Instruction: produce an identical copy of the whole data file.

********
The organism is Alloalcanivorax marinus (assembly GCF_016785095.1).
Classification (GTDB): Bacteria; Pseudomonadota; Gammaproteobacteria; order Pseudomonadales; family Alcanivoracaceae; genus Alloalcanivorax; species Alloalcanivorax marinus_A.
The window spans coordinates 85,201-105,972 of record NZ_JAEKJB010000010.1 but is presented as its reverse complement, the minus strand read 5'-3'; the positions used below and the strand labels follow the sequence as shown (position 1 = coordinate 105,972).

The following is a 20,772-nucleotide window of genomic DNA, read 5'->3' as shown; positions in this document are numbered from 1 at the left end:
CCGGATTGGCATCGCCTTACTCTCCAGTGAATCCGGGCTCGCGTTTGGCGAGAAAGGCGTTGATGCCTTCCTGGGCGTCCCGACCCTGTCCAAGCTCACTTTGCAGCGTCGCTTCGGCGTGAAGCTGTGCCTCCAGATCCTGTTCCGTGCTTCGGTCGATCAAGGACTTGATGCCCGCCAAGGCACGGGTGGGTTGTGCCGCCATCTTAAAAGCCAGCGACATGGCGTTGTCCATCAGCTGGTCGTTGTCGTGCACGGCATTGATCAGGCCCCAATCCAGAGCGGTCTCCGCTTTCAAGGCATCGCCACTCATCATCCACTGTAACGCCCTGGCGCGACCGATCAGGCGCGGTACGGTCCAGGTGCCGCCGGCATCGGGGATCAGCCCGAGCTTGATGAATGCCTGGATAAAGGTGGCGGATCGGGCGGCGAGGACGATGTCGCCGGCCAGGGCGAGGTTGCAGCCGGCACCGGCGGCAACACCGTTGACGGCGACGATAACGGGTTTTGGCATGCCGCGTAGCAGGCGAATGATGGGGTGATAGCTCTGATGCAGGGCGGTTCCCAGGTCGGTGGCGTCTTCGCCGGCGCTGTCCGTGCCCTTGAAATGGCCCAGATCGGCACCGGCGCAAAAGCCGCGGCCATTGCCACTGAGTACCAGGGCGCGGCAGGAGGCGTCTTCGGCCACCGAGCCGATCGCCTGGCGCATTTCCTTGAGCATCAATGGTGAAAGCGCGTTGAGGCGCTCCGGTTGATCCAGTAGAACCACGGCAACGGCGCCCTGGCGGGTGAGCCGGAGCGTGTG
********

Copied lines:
The organism is Alloalcanivorax marinus (assembly GCF_016785095.1).
Classification (GTDB): Bacteria; Pseudomonadota; Gammaproteobacteria; order Pseudomonadales; family Alcanivoracaceae; genus Alloalcanivorax; species Alloalcanivorax marinus_A.
The window spans coordinates 85,201-105,972 of record NZ_JAEKJB010000010.1 but is presented as its reverse complement, the minus strand read 5'-3'; the positions used below and the strand labels follow the sequence as shown (position 1 = coordinate 105,972).

The following is a 20,772-nucleotide window of genomic DNA, read 5'->3' as shown; positions in this document are numbered from 1 at the left end:
CCGGATTGGCATCGCCTTACTCTCCAGTGAATCCGGGCTCGCGTTTGGCGAGAAAGGCGTTGATGCCTTCCTGGGCGTCCCGACCCTGTCCAAGCTCACTTTGCAGCGTCGCTTCGGCGTGAAGCTGTGCCTCCAGATCCTGTTCCGTGCTTCGGTCGATCAAGGACTTGATGCCCGCCAAGGCACGGGTGGGTTGTGCCGCCATCTTAAAAGCCAGCGACATGGCGTTGTCCATCAGCTGGTCGTTGTCGTGCACGGCATTGATCAGGCCCCAATCCAGAGCGGTCTCCGCTTTCAAGGCATCGCCACTCATCATCCACTGTAACGCCCTGGCGCGACCGATCAGGCGCGGTACGGTCCAGGTGCCGCCGGCATCGGGGATCAGCCCGAGCTTGATGAATGCCTGGATAAAGGTGGCGGATCGGGCGGCGAGGACGATGTCGCCGGCCAGGGCGAGGTTGCAGCCGGCACCGGCGGCAACACCGTTGACGGCGACGATAACGGGTTTTGGCATGCCGCGTAGCAGGCGAATGATGGGGTGATAGCTCTGATGCAGGGCGGTTCCCAGGTCGGTGGCGTCTTCGCCGGCGCTGTCCGTGCCCTTGAAATGGCCCAGATCGGCACCGGCGCAAAAGCCGCGGCCATTGCCACTGAGTACCAGGGCGCGGCAGGAGGCGTCTTCGGCCACCGAGCCGATCGCCTGGCGCATTTCCTTGAGCATCAATGGTGAAAGCGCGTTGAGGCGCTCCGGTTGATCCAGTAGAACCACGGCAACGGCGCCCTGGCGGGTGAGCCGGAGCGTGTG